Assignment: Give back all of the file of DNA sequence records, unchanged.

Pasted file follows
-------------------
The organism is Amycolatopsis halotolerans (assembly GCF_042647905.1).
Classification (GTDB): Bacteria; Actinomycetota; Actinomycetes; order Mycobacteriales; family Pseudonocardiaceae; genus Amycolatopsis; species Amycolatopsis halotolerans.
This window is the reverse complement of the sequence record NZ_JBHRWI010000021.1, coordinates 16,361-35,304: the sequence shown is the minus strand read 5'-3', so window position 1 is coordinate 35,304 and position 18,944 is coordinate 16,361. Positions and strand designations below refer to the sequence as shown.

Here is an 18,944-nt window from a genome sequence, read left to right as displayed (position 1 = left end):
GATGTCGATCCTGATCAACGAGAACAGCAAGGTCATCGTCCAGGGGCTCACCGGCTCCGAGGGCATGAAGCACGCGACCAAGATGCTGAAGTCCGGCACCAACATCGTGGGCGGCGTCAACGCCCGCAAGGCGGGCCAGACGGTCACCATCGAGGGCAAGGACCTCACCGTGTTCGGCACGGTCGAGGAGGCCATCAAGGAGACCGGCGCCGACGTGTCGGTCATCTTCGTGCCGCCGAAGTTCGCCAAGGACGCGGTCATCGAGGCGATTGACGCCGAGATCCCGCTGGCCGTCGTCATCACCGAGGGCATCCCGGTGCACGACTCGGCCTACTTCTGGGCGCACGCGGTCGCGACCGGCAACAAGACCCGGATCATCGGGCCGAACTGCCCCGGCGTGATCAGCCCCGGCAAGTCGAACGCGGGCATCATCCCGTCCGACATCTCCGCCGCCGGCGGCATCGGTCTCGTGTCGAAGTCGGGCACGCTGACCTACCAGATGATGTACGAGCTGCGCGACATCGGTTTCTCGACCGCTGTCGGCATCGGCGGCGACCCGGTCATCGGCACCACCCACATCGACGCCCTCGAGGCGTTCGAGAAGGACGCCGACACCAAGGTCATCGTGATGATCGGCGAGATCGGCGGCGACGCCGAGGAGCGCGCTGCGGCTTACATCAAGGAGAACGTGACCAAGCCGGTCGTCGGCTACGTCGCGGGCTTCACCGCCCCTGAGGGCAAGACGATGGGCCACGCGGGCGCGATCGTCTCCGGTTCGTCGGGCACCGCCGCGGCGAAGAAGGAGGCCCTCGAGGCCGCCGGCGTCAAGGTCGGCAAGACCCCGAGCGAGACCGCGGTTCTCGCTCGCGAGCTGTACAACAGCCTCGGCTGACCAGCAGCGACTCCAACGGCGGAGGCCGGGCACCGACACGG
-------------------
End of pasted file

The organism is Amycolatopsis halotolerans (assembly GCF_042647905.1).
Classification (GTDB): Bacteria; Actinomycetota; Actinomycetes; order Mycobacteriales; family Pseudonocardiaceae; genus Amycolatopsis; species Amycolatopsis halotolerans.
This window is the reverse complement of the sequence record NZ_JBHRWI010000021.1, coordinates 16,361-35,304: the sequence shown is the minus strand read 5'-3', so window position 1 is coordinate 35,304 and position 18,944 is coordinate 16,361. Positions and strand designations below refer to the sequence as shown.

Here is an 18,944-nt window from a genome sequence, read left to right as displayed (position 1 = left end):
GATGTCGATCCTGATCAACGAGAACAGCAAGGTCATCGTCCAGGGGCTCACCGGCTCCGAGGGCATGAAGCACGCGACCAAGATGCTGAAGTCCGGCACCAACATCGTGGGCGGCGTCAACGCCCGCAAGGCGGGCCAGACGGTCACCATCGAGGGCAAGGACCTCACCGTGTTCGGCACGGTCGAGGAGGCCATCAAGGAGACCGGCGCCGACGTGTCGGTCATCTTCGTGCCGCCGAAGTTCGCCAAGGACGCGGTCATCGAGGCGATTGACGCCGAGATCCCGCTGGCCGTCGTCATCACCGAGGGCATCCCGGTGCACGACTCGGCCTACTTCTGGGCGCACGCGGTCGCGACCGGCAACAAGACCCGGATCATCGGGCCGAACTGCCCCGGCGTGATCAGCCCCGGCAAGTCGAACGCGGGCATCATCCCGTCCGACATCTCCGCCGCCGGCGGCATCGGTCTCGTGTCGAAGTCGGGCACGCTGACCTACCAGATGATGTACGAGCTGCGCGACATCGGTTTCTCGACCGCTGTCGGCATCGGCGGCGACCCGGTCATCGGCACCACCCACATCGACGCCCTCGAGGCGTTCGAGAAGGACGCCGACACCAAGGTCATCGTGATGATCGGCGAGATCGGCGGCGACGCCGAGGAGCGCGCTGCGGCTTACATCAAGGAGAACGTGACCAAGCCGGTCGTCGGCTACGTCGCGGGCTTCACCGCCCCTGAGGGCAAGACGATGGGCCACGCGGGCGCGATCGTCTCCGGTTCGTCGGGCACCGCCGCGGCGAAGAAGGAGGCCCTCGAGGCCGCCGGCGTCAAGGTCGGCAAGACCCCGAGCGAGACCGCGGTTCTCGCTCGCGAGCTGTACAACAGCCTCGGCTGACCAGCAGCGACTCCAACGGCGGAGGCCGGGCACCGACACGG